Has Looks, Quality, Serene Ride.
The Enclave’s styling is certainly very attractive, despite its bulk, and when you climb into the driver’s seat the interior, with its leather and wood, reeks of sophistication and high quality. There is a huge amount of space, with a third row of seats or massive storage capacity.
The driving experience was surprisingly good, although the heavy Enclave struggles a bit if you want acceleration from low speeds. On the highway the Enclave felt nothing less than serene. At high speeds on the sweeping bends down Interstate 17 from the northern Arizona high country to Scottsdale, the Enclave felt glued to the road, with little body roll and incisive steering. When a highway patrol car appeared suddenly in my rear view mirror, sirens wailing and lights blazing, the Enclave flicked into the inside lane with little fuss. The police weren’t after me, although earlier the quietness and lazy power of the engine had induced some illegal speeds. The six-speed automatic gearbox has a clever manual override if you feel the need.
Fuel economy was impressive, with 20.7 miles per U.S. gallon (17.2 British ones) over the 500-odd miles of the test. But much of this was cruising effortlessly along empty roads between Las Vegas, Nevada, Flagstaff, The Grand Canyon and Scottsdale. Don’t expect much more than 16 mpg (13) when the traffic builds up.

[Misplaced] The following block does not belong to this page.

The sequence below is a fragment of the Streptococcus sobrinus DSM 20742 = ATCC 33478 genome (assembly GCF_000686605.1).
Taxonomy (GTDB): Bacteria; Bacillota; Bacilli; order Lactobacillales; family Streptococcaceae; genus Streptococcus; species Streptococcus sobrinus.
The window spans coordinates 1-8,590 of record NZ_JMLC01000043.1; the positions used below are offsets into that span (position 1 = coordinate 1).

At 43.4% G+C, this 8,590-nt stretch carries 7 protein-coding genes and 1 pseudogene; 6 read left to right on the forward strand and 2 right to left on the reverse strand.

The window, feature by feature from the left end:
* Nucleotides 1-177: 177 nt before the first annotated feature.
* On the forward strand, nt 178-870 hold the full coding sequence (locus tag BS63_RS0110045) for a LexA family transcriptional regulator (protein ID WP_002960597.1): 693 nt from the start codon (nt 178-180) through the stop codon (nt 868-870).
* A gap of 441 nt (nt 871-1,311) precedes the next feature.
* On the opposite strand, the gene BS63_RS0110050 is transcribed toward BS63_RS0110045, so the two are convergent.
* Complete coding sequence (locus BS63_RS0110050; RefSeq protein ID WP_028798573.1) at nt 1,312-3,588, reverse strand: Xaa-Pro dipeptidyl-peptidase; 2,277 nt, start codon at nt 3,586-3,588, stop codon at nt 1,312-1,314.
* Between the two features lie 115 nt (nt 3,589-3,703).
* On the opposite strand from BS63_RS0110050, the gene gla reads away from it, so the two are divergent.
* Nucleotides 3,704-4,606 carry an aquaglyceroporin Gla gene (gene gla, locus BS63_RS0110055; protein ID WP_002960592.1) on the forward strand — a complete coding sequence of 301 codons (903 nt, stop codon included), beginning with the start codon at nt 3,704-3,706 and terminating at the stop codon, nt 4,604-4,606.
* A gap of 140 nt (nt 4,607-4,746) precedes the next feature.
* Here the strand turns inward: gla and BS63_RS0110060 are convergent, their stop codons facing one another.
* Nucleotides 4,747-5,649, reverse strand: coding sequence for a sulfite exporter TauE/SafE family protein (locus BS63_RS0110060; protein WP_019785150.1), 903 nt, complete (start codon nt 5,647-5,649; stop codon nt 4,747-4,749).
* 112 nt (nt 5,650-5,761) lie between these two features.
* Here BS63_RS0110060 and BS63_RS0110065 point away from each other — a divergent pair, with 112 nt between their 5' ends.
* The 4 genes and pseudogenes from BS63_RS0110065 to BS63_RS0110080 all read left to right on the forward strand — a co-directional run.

Which brings me to a special plea; why is that signs on American roads give such opaque information to foreign drivers? Heading out of Las Vegas, hopefully heading south-eastwards towards Flagstaff, the road signs offer choices like 93 South or North, and a string of anonymous small towns. It wasn’t until I reached the Hoover Dam and was able to speak to the Ranger on security duty that I finally realised I was on the right road. More highway information about medium and long-range cities please, America.
This Enclave is a mighty impressive package, which goes a long way to restore confidence in the ability of General Motors to rise up and beat the competition, in this case the BMW X5, Acura MDX, Lexus RX350, and Volvo XC90.
Buick Enclave CXL AWD – from around $40,000 before tax
Acceleration – 0-60 mph 9.0 seconds
Engine – 3.5 litre V6
Power – 275 bhp @ 6,600 rpm
Torque 251 lb ft @ 3,200 rpm
Neil Winton – March 20, 2008